Minor introns are embedded molecular switches regulated by the abundance of highly unstable U6atac snRNA
In addition to containing typical (‘major’) introns, several hundred human genes also contain a single ‘minor’ intron, and a minor spliceosome is needed to remove it. Minor introns occur in many highly conserved genes, but they are often inefficiently spliced. This means that the resulting mRNA transcripts may not be translated into proteins—which is puzzling given that these proteins perform important roles within the cell.
In a new study, investigators found that a scarce, small RNA, called U6atac, controls the expression of hundreds of genes that have critical functions in cell growth, cell-cycle control, and global control of physiology (through regulation of several transcription regulators, ion channels, signaling proteins, and DNA damage-repair proteins).
The major spliceosome is by far the most abundant, and its minor counterpart (which has similar but not identical components) is often wholly disregarded.
This apparently superfluous secondary mechanism would appear to be a prime target for evolution to weed out — mRNAs produced from genes that have a minor intron are not ready until all their introns, both major and minor, are spliced. Thus a single inefficiently spliced minor intron can hold up expression for an entire gene.
When minor spliceosome activity is reduced, the minor introns are retained in the mRNA. This signals the mRNA for degradation, limiting the expression of genes that contain minor introns.
Serendipitously, inhibition of transcription was tested for an effect on snRNPs and soon showed a sharp drop in cellular U6atac — also the catalytic component of the minor spliceosome. The instability of the molecule helps it act as a molecular switch, since it’s already one of the rarest snRNAs in the cell. Surely stop transcribing it, and due to its scarcity the whole process of minor splicing will rapidly come to a standstill?
To verify, the researchers knocked down U6atac and then sequenced genome-wide RNA. More interestingly than a straightforward silencing, each minor intron responded differently, some being more sensitive to the loss of U6atac (and more inefficiently spliced), explaining the poor expression of mRNA from those genes.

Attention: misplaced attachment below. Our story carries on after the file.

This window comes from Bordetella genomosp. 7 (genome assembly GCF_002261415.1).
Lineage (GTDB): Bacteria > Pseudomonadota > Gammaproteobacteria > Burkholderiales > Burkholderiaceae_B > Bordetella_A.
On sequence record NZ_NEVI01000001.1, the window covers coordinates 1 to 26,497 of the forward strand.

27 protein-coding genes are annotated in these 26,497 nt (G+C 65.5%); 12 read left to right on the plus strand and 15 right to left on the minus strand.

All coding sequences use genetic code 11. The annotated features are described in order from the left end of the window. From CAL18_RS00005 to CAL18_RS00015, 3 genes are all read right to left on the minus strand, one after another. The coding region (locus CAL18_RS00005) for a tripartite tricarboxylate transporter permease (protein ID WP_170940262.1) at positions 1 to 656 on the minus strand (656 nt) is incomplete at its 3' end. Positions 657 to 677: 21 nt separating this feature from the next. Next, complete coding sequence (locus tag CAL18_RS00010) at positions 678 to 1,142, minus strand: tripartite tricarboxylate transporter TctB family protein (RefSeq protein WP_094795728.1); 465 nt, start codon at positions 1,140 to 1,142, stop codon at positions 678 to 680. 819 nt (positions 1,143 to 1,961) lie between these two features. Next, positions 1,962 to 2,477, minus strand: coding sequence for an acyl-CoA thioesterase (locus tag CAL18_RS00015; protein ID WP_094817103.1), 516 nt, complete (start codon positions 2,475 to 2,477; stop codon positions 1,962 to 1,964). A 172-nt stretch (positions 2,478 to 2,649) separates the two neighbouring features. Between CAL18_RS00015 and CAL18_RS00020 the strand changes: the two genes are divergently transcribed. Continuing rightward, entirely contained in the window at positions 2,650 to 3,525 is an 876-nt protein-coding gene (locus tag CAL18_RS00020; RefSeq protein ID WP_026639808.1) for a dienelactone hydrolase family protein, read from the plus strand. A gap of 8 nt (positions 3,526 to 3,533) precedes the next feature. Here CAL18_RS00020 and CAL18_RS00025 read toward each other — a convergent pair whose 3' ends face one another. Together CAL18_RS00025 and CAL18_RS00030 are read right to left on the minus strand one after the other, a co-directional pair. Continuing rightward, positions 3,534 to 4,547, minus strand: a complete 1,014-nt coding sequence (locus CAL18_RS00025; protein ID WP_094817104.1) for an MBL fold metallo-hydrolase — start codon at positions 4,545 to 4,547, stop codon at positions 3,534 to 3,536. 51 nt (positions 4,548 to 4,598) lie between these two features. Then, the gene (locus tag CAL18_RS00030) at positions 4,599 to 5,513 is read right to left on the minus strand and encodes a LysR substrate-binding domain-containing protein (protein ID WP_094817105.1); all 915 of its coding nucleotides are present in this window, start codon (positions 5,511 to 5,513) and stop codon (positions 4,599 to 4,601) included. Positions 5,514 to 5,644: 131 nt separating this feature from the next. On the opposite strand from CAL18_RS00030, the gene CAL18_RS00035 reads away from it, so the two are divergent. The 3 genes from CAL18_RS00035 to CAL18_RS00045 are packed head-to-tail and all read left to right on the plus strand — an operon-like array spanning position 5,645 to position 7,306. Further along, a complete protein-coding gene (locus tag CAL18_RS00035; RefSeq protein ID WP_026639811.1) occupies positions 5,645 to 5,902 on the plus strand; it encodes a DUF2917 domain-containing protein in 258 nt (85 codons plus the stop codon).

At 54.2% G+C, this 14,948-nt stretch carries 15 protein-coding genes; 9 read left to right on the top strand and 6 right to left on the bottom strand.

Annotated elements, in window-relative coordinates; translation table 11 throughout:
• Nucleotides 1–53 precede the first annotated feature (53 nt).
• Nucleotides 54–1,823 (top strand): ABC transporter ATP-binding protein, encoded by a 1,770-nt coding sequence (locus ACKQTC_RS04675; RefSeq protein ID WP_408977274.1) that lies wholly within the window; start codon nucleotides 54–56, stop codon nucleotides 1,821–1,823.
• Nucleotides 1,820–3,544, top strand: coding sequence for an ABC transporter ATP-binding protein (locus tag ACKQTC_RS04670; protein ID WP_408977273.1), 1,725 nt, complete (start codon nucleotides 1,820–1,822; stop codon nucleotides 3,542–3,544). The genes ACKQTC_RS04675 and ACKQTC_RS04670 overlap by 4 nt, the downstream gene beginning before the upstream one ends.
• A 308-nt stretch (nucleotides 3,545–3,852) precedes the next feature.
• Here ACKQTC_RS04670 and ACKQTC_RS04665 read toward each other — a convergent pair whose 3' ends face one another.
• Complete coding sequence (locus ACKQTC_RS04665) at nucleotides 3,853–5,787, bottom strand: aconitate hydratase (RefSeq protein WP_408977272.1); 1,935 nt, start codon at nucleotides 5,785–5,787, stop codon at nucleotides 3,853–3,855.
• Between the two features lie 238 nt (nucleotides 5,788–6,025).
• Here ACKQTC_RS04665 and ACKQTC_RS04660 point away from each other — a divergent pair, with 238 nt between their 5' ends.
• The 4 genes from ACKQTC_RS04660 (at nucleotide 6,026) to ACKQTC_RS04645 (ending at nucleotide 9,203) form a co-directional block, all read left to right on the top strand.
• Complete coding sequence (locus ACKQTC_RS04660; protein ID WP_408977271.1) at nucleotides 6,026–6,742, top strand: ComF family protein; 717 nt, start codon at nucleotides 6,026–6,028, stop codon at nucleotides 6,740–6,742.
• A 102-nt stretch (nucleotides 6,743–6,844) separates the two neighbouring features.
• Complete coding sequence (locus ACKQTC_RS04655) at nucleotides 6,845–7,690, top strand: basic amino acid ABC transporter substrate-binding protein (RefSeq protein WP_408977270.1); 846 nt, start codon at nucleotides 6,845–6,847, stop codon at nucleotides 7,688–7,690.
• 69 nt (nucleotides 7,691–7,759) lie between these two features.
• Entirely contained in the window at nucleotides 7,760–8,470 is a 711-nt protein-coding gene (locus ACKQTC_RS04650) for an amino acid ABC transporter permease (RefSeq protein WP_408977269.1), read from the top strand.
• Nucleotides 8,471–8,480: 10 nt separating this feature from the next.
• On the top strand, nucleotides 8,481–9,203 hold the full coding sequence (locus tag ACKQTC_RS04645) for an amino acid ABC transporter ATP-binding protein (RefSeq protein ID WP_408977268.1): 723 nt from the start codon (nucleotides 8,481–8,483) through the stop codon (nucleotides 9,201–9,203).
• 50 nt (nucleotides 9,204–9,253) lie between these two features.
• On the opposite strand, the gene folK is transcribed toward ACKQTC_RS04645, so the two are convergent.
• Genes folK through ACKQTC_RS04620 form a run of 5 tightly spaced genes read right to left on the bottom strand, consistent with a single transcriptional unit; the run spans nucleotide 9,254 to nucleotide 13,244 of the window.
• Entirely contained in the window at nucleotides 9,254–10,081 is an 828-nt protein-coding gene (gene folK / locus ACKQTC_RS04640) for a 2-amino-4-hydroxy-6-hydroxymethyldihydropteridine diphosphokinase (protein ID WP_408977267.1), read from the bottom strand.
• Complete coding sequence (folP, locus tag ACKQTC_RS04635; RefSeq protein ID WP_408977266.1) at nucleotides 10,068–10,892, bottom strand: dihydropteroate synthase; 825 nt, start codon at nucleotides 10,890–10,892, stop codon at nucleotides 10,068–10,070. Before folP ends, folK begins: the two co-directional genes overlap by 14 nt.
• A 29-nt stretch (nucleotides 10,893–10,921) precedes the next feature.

Low U6atac levels within cells limit the rate of minor intron splicing, and thus the expression of important genes containing those minor introns.
Surveying various conditions that increase intracellular U6atac, it was found that cell stress, activating the p38MAPK pathway, causes a very large and rapid increase in U6atac and a huge accompanying enhancement in the splicing of those minor introns that otherwise do so very inefficiently.
Splicing of minor introns, typically one amidst several major introns, is dependent on the limiting level of U6atac snRNP in cells. Low abundance and fast turnover of U6atac results in incompletely spliced pre-mRNAs that are either degraded or switch into spliced isoforms that do not require the minor spliceosome. While transcription attenuation rapidly lowers U6atac level and limits minor intron-containing gene’s expression, activated p38MAPK rapidly stabilizes U6atac, increasing its level and enhancing minor splicing and production of full-length mRNAs.
Cell stress as transduced by p38MAPK can mean released inflammatory cytokines, UV radiation, heat, and osmotic shocks, giving the signalling molecule an important role in cellular growth and differentiation, apoptosis, cancer, and autophagy.
Together, these results imply that the minor spliceosome is used as a valve that can help cells to adapt to stress and other changes. Moreover, by helping to translate mRNA transcripts that are already present in cells, it enables proteins to be produced rapidly in response to stress, bypassing the need for a fresh round of transcription.
Last year, the same group revealed the importance of U1 (a major spliceosome component) in preventing premature termination of mRNA transcription. U1 deficit shortens mRNAs by proximal polyadenylation in 3′ UTR and introns. The mode of action is now known as “telescripting”.
■ Younis et al (2013) Minor introns are embedded molecular switches regulated by highly unstable U6atac snRNA. eLife, 2:e00780
■ Berg et al (2012) U1 snRNP Determines mRNA Length and Regulates Isoform Expression. Cell, 150: 53—64
Editorial coverage : Merkhofer et al (2012) U1 snRNA Rewrites the “Script”. Cell, 150: 9—11